• Diabetes: May impair wound healing and increase susceptibility to infection. Wounds in the body of people with diabetes take a long time to heal.
  • Crohn’s disease: May affect nutrient absorption, leading to deficiencies.
  • HIV/AIDS: weakens the immune system, predisposing individuals to infection.

5. External Factors: These can trigger or worsen cracked lip corners:

  • Cold, dry weather: Dry skin, making it more prone to cracking.
  • Sun exposure: damages the skin and increases dryness.
  • Certain medications: Certain medications, such as retinoids, can cause dry lips.

What Are The Symptoms?

Primary symptoms:

  1. Fissures: The most characteristic feature, appearing as deep, painful fissures at the corners of your mouth.
  2. Redness and inflammation: The affected area becomes red, swollen, and may feel raw or tender. The affected area may also itch.
  3. Bleeding: Cracks may bleed, especially when you open your mouth. 

Additional symptoms:

  1. Blisters: Small, fluid-filled blisters may form around the crack.
  2. Crusting and Scaling: The skin around the crack may be dry, crusty and flaky.
  3. Pain and discomfort: Fissures can be painful, especially when talking, eating or laughing.
  4. Burning sensation: You may feel a burning or stinging sensation in the affected area.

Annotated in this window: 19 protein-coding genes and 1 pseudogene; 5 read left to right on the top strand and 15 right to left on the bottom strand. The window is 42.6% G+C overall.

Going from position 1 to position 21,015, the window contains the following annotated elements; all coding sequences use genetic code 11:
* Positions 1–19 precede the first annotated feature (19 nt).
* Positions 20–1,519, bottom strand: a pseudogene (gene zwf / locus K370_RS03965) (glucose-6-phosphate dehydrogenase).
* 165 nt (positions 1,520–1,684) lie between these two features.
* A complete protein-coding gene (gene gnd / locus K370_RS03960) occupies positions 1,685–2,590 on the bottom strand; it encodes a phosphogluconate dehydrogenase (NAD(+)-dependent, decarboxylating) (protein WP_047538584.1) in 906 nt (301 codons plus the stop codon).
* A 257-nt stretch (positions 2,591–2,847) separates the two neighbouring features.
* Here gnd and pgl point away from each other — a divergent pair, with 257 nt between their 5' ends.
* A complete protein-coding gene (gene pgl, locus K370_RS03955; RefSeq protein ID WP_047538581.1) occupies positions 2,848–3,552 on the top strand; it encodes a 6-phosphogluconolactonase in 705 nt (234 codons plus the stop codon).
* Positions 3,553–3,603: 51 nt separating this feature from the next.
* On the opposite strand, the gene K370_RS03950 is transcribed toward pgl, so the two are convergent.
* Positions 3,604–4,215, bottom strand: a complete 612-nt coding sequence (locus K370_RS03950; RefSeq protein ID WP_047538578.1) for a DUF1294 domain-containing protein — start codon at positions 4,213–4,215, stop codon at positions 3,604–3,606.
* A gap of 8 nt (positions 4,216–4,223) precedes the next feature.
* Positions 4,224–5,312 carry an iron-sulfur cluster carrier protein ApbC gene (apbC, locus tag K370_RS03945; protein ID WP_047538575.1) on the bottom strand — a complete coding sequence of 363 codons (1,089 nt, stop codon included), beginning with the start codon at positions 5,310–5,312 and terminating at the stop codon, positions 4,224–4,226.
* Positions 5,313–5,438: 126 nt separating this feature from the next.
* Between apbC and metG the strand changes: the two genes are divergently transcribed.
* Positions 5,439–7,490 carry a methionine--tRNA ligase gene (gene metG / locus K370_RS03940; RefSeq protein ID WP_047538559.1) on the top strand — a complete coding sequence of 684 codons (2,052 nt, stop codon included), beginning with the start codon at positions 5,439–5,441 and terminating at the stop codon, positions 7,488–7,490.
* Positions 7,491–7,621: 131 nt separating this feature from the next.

5. Maceration: In severe cases, the skin around the cracks may become moist and light-coloured due to excess moisture.

How Can I Avoid Angular Cheilitis?

Certain causes of angular cheilitis are inevitable. However, you can mitigate your risk by:

  • Avoiding skin allergies and irritants.
  • Eating a healthy and nutrition meal and drinking lots of water.
  • Keep your lips hydrated.
  •  Don’t smoke or use tobacco products.
  • Avoid licking your lips.
  • Avoid using expired cosmetics.


Stop the habit of licking your lips frequently. Consult a doctor for possible vitamin or mineral deficiencies and their correction through diet or supplementation. Also follow everything below.

Infections caused by fungi or bacteria: Depending on the pathogen, use the prescribed antifungal or antibiotic cream/ointment.

Underlying medical conditions: Work with your doctor to lessen the likelihood of recurrence.

Keep the area dry: Gently pat the area with a tissue after sweating or sweating. Avoid licking your lips.

Moisturise: Use petroleum jelly or a thick, fragrance-free lip balm on a daily basis to protect and moisturise your skin.

Topical ointments: Use over-the-counter or prescription ointments containing zinc oxide or antifungal drugs to aid in healing and infection prevention.

Sun and wind protection: Use a lip balm with SPF to protect the affected area from further damage.

Pain relief: Over-the-counter pain medicines like ibuprofen and acetaminophen can help alleviate discomfort.

When to see a doctor:

  • If the condition does not improve despite home remedies.
  • If there are more signs of infection, such as increased pus or redness.
  • If the fissure extends beyond the corner of the mouth or worsens.


If the corner of your lip is cracked then you should see a good doctor as soon as possible. Because it is not right to consider any disease as small. A small disease can lead to a big disease. For this reason, if you have a disease, you should consult a doctor instead of sitting at home.